National Rotisserie Chicken Day is coming June 2 and it’s got us wondering why we don’t celebrate this day more often than once a year?!?! Rotisserie chicken is packed with high quality protein, is inexpensive, easy to pick up for dinner, and so versatile. It’s a staple in the diets of many post bariatric patients for good reason. One rotisserie chicken can lead to a variety of breakfasts, lunches, and dinners for gastric sleeve, gastric bypass, and lap band patients.
This Friday is Good Friday, an important day for Catholics. In observance of Good Friday, many Catholics do not eat beef, pork, chicken, turkey, and other meats. For weight loss surgery patients, that can greatly limit their choices for high quality proteins to help them meet their daily protein goal (usually around 60-80 grams of protein) after bariatric surgery. Consuming adequate protein is crucial for maintaining muscle mass while losing weight.
Success after bariatric surgery is not always measured by a scale. Yes, your weight and your BMI do matter. But for so many gastric sleeve, gastric bypass, and lap band patients successes can also be measured in quality of life or in the day to day victories that remind us that we’ve changed for the better.
If there was one pose you could do everyday to help improve your body would you do it? Well, there is. Plank pose is a strength training pose that works several muscle groups (including abdominals, arms, legs, chest, back, and glutes) at one time. It’s done isometrically, meaning the pose works by contracting your muscles and holding one steady position. Planks won’t take the place of aerobic workouts which burn a lot of calories.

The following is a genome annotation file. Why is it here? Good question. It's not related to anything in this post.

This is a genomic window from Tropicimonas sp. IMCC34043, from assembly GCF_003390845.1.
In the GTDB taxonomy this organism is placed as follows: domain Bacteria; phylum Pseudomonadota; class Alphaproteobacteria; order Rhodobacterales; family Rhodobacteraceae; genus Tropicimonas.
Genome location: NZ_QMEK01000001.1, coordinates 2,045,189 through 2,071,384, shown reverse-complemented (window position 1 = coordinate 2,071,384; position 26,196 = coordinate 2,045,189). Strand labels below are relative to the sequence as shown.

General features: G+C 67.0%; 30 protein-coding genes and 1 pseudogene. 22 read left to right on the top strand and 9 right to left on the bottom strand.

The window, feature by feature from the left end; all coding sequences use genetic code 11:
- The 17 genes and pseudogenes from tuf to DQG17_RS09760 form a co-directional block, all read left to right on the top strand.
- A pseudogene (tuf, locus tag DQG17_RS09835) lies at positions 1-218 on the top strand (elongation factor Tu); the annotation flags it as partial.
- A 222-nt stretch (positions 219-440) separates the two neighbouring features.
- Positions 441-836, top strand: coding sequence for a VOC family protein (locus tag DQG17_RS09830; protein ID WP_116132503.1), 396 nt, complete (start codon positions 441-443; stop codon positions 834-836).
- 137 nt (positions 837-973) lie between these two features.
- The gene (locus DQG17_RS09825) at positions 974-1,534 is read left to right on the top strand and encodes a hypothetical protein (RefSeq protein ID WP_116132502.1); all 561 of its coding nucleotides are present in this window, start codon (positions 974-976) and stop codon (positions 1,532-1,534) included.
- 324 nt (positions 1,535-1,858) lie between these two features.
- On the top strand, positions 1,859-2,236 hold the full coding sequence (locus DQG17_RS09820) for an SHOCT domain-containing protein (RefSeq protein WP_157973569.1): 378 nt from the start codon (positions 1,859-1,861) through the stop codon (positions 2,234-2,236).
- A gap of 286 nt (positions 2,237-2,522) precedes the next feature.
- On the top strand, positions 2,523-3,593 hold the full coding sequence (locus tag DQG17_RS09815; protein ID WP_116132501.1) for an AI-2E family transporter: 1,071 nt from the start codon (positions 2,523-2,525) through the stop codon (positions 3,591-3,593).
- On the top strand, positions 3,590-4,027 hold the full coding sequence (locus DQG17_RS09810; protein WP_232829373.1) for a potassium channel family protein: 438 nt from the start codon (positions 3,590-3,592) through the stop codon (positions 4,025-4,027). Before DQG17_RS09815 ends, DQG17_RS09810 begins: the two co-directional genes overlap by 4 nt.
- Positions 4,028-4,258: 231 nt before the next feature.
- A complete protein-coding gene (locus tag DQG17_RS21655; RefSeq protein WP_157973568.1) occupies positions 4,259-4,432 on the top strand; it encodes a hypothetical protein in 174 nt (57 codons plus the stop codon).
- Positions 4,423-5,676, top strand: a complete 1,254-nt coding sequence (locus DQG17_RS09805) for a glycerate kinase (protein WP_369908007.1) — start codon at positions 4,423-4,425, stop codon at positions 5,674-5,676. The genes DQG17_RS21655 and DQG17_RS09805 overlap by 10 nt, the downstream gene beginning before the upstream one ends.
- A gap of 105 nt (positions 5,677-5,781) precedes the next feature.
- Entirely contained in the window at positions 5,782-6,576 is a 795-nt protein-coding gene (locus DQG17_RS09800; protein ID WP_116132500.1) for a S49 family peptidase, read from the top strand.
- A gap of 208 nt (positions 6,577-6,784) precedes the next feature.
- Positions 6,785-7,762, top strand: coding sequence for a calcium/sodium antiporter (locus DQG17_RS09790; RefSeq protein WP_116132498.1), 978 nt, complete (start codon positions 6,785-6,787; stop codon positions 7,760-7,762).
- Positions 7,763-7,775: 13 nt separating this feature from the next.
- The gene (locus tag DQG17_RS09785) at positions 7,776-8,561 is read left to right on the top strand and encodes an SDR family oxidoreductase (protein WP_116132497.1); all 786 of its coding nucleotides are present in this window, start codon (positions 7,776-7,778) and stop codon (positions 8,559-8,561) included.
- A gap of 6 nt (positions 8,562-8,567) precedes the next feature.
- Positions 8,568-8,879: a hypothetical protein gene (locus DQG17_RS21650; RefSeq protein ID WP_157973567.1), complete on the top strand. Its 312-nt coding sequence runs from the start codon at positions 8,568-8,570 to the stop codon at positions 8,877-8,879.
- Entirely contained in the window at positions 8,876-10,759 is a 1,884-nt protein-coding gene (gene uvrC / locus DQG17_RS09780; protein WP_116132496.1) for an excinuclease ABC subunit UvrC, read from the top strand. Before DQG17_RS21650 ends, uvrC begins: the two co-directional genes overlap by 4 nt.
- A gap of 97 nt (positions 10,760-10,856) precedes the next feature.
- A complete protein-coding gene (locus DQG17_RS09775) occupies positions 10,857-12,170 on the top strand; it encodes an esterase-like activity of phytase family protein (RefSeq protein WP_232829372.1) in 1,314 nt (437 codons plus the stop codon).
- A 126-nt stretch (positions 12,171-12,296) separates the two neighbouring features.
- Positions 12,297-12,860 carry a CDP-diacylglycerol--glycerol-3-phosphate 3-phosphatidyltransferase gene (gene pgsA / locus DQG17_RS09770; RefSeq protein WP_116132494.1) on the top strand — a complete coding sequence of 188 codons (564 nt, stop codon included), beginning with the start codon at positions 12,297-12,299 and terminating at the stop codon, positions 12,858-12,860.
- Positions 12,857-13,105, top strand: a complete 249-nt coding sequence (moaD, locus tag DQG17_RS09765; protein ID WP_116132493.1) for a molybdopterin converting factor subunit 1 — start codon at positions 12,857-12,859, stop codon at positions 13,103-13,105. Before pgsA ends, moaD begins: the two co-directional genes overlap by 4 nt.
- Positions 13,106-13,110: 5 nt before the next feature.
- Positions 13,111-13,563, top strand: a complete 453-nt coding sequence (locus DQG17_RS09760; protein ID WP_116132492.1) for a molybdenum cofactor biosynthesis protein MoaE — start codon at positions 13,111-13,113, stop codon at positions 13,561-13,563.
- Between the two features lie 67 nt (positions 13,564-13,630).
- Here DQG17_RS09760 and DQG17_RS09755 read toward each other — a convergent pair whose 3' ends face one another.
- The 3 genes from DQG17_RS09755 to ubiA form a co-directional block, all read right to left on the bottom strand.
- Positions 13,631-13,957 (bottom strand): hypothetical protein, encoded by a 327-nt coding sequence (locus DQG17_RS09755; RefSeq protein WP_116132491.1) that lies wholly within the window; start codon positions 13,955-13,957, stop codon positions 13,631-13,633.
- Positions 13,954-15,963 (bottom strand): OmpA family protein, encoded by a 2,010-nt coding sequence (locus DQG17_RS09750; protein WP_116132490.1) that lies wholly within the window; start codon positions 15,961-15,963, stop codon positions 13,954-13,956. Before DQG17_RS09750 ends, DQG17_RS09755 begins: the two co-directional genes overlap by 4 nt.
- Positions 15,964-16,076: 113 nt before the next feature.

Weight loss, bariatric surgery, and well, let’s face it life, can be difficult sometimes. Having support, a friendly ear, or words of encouragement can make all the difference.
Many of Dr. Shillingford’s gastric sleeve, gastric bypass, and lap band patients incorporate cauliflower rice into their post bariatric surgery diet. It tastes good, it’s low in carbohydrates, low in calories, and it’s packed with vitamins, minerals, and fiber.
A femoral hernia happens when tissue pushes through a weak spot in your groin or inner thigh. This type of hernia (which is different from inguinal hernia, hiatus hernia, incisional hernia, or umbilical hernia) appears as a lump or bulge and may cause groin discomfort.
New Year’s resolutions often include things like weight loss, eating better, and exercising more. Those resolutions often lead to a spike in new gym attendees. Encouraging people to exercise to promote health and weight loss is great. But exercise should be done safely. This is especially true for gastric sleeve, gastric bypass, and lap band patients who have recently had their bariatric surgery and are at a higher risk of injury.
Many gastric sleeve, gastric bypass, and lap band patients report some difficulty tolerating their usual protein choices following weight loss surgery. Chicken is often a favorite protein option due to it’s high protein content, low fat content, mild flavor, and availability. But some bariatric patients are surprised to learn that their post surgical body does not tolerate chicken like it used to.